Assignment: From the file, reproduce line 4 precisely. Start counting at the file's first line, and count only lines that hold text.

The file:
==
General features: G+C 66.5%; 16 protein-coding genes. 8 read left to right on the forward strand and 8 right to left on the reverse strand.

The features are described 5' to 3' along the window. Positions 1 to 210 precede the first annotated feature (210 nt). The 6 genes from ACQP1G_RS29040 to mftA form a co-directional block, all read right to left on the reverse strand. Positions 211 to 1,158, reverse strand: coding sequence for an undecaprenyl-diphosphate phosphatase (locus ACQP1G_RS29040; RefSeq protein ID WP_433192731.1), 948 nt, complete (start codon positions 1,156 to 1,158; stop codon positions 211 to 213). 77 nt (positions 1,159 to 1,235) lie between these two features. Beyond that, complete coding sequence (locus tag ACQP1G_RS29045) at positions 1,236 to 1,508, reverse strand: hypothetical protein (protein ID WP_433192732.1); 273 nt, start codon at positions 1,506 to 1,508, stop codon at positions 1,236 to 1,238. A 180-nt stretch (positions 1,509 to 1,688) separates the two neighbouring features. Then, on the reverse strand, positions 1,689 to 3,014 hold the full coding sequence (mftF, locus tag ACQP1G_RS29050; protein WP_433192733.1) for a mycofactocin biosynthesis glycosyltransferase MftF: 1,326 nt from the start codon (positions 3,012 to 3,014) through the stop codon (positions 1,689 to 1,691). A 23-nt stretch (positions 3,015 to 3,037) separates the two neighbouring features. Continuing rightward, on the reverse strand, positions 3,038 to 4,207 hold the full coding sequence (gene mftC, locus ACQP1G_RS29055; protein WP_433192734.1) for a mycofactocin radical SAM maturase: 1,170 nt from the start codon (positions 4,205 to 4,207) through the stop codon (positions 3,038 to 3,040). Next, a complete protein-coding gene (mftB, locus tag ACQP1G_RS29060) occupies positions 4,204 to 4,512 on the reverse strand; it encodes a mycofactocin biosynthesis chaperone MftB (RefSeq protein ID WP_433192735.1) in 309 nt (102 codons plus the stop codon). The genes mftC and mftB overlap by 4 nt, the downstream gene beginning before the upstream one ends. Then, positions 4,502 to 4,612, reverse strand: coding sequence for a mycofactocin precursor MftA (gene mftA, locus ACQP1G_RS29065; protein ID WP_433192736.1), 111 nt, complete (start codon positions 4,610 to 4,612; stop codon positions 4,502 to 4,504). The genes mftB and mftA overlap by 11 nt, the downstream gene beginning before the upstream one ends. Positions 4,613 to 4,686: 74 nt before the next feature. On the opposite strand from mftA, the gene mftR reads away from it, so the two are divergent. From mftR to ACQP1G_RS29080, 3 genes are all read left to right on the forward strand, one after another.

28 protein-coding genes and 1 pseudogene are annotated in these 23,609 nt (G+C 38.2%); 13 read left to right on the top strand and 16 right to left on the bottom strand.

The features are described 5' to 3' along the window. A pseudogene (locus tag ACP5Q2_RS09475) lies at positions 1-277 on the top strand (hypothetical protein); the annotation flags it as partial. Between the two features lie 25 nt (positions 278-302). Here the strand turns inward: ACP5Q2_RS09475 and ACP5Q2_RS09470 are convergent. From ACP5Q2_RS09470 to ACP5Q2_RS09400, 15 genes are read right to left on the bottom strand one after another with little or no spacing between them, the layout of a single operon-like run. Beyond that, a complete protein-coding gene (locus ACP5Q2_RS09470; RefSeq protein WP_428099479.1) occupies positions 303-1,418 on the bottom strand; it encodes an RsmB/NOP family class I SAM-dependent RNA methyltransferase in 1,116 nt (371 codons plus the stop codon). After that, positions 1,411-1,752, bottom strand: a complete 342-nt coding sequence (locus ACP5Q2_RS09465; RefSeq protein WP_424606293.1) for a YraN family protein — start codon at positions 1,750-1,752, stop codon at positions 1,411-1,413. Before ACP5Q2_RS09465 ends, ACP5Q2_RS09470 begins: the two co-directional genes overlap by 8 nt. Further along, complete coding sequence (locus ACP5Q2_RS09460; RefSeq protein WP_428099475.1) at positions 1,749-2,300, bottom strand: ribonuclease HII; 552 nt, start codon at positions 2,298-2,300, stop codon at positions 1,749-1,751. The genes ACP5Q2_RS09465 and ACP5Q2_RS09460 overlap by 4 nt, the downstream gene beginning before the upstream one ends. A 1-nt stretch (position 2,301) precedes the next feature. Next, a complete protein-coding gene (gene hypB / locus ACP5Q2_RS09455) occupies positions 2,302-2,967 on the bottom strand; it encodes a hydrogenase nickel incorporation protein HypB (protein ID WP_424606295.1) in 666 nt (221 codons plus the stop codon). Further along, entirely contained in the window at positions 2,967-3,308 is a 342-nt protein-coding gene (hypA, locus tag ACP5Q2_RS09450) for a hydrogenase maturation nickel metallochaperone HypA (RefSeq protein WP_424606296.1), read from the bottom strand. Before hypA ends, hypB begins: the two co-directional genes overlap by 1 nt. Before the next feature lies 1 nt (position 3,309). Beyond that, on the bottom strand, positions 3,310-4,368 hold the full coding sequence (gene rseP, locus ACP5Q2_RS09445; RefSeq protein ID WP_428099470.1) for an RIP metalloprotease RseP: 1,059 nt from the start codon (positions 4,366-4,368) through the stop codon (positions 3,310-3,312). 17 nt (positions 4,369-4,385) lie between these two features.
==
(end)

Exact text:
The features are described 5' to 3' along the window. A pseudogene (locus tag ACP5Q2_RS09475) lies at positions 1-277 on the top strand (hypothetical protein); the annotation flags it as partial. Between the two features lie 25 nt (positions 278-302). Here the strand turns inward: ACP5Q2_RS09475 and ACP5Q2_RS09470 are convergent. From ACP5Q2_RS09470 to ACP5Q2_RS09400, 15 genes are read right to left on the bottom strand one after another with little or no spacing between them, the layout of a single operon-like run. Beyond that, a complete protein-coding gene (locus ACP5Q2_RS09470; RefSeq protein WP_428099479.1) occupies positions 303-1,418 on the bottom strand; it encodes an RsmB/NOP family class I SAM-dependent RNA methyltransferase in 1,116 nt (371 codons plus the stop codon). After that, positions 1,411-1,752, bottom strand: a complete 342-nt coding sequence (locus ACP5Q2_RS09465; RefSeq protein WP_424606293.1) for a YraN family protein — start codon at positions 1,750-1,752, stop codon at positions 1,411-1,413. Before ACP5Q2_RS09465 ends, ACP5Q2_RS09470 begins: the two co-directional genes overlap by 8 nt. Further along, complete coding sequence (locus ACP5Q2_RS09460; RefSeq protein WP_428099475.1) at positions 1,749-2,300, bottom strand: ribonuclease HII; 552 nt, start codon at positions 2,298-2,300, stop codon at positions 1,749-1,751. The genes ACP5Q2_RS09465 and ACP5Q2_RS09460 overlap by 4 nt, the downstream gene beginning before the upstream one ends. A 1-nt stretch (position 2,301) precedes the next feature. Next, a complete protein-coding gene (gene hypB / locus ACP5Q2_RS09455) occupies positions 2,302-2,967 on the bottom strand; it encodes a hydrogenase nickel incorporation protein HypB (protein ID WP_424606295.1) in 666 nt (221 codons plus the stop codon). Further along, entirely contained in the window at positions 2,967-3,308 is a 342-nt protein-coding gene (hypA, locus tag ACP5Q2_RS09450) for a hydrogenase maturation nickel metallochaperone HypA (RefSeq protein WP_424606296.1), read from the bottom strand. Before hypA ends, hypB begins: the two co-directional genes overlap by 1 nt. Before the next feature lies 1 nt (position 3,309). Beyond that, on the bottom strand, positions 3,310-4,368 hold the full coding sequence (gene rseP, locus ACP5Q2_RS09445; RefSeq protein ID WP_428099470.1) for an RIP metalloprotease RseP: 1,059 nt from the start codon (positions 4,366-4,368) through the stop codon (positions 3,310-3,312). 17 nt (positions 4,369-4,385) lie between these two features.